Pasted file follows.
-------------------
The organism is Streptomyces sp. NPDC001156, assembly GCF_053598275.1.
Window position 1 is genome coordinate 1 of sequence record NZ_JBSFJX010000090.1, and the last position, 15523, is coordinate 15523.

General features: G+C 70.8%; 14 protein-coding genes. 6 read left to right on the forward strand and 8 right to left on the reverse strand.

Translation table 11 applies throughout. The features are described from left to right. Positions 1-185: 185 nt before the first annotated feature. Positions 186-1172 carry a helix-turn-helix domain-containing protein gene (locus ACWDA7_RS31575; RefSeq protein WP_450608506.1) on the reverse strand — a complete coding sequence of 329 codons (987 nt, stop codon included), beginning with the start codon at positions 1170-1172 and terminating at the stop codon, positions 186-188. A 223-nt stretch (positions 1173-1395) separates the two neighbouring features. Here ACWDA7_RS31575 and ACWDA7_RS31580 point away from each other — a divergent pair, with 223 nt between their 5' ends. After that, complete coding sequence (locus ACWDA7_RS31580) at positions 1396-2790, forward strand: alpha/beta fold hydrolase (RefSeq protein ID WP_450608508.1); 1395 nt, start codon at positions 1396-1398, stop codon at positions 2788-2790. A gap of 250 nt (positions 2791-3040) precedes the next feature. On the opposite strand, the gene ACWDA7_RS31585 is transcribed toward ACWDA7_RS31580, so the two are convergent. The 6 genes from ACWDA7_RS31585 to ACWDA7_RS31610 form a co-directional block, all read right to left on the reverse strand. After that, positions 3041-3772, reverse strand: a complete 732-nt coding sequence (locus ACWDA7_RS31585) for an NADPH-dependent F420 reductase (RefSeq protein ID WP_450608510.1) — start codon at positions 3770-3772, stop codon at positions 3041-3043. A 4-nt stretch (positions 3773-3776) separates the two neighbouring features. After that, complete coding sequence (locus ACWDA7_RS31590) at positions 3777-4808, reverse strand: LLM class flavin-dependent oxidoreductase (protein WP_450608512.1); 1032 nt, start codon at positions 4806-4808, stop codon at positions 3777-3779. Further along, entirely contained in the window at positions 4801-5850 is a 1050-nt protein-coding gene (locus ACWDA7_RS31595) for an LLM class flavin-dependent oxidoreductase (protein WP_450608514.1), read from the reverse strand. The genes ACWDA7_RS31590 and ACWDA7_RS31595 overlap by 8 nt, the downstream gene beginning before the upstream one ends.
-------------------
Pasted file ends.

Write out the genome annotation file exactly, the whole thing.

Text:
The organism is Streptomyces sp. NPDC001156, assembly GCF_053598275.1.
Window position 1 is genome coordinate 1 of sequence record NZ_JBSFJX010000090.1, and the last position, 15523, is coordinate 15523.

General features: G+C 70.8%; 14 protein-coding genes. 6 read left to right on the forward strand and 8 right to left on the reverse strand.

Translation table 11 applies throughout. The features are described from left to right. Positions 1-185: 185 nt before the first annotated feature. Positions 186-1172 carry a helix-turn-helix domain-containing protein gene (locus ACWDA7_RS31575; RefSeq protein WP_450608506.1) on the reverse strand — a complete coding sequence of 329 codons (987 nt, stop codon included), beginning with the start codon at positions 1170-1172 and terminating at the stop codon, positions 186-188. A 223-nt stretch (positions 1173-1395) separates the two neighbouring features. Here ACWDA7_RS31575 and ACWDA7_RS31580 point away from each other — a divergent pair, with 223 nt between their 5' ends. After that, complete coding sequence (locus ACWDA7_RS31580) at positions 1396-2790, forward strand: alpha/beta fold hydrolase (RefSeq protein ID WP_450608508.1); 1395 nt, start codon at positions 1396-1398, stop codon at positions 2788-2790. A gap of 250 nt (positions 2791-3040) precedes the next feature. On the opposite strand, the gene ACWDA7_RS31585 is transcribed toward ACWDA7_RS31580, so the two are convergent. The 6 genes from ACWDA7_RS31585 to ACWDA7_RS31610 form a co-directional block, all read right to left on the reverse strand. After that, positions 3041-3772, reverse strand: a complete 732-nt coding sequence (locus ACWDA7_RS31585) for an NADPH-dependent F420 reductase (RefSeq protein ID WP_450608510.1) — start codon at positions 3770-3772, stop codon at positions 3041-3043. A 4-nt stretch (positions 3773-3776) separates the two neighbouring features. After that, complete coding sequence (locus ACWDA7_RS31590) at positions 3777-4808, reverse strand: LLM class flavin-dependent oxidoreductase (protein WP_450608512.1); 1032 nt, start codon at positions 4806-4808, stop codon at positions 3777-3779. Further along, entirely contained in the window at positions 4801-5850 is a 1050-nt protein-coding gene (locus ACWDA7_RS31595) for an LLM class flavin-dependent oxidoreductase (protein WP_450608514.1), read from the reverse strand. The genes ACWDA7_RS31590 and ACWDA7_RS31595 overlap by 8 nt, the downstream gene beginning before the upstream one ends.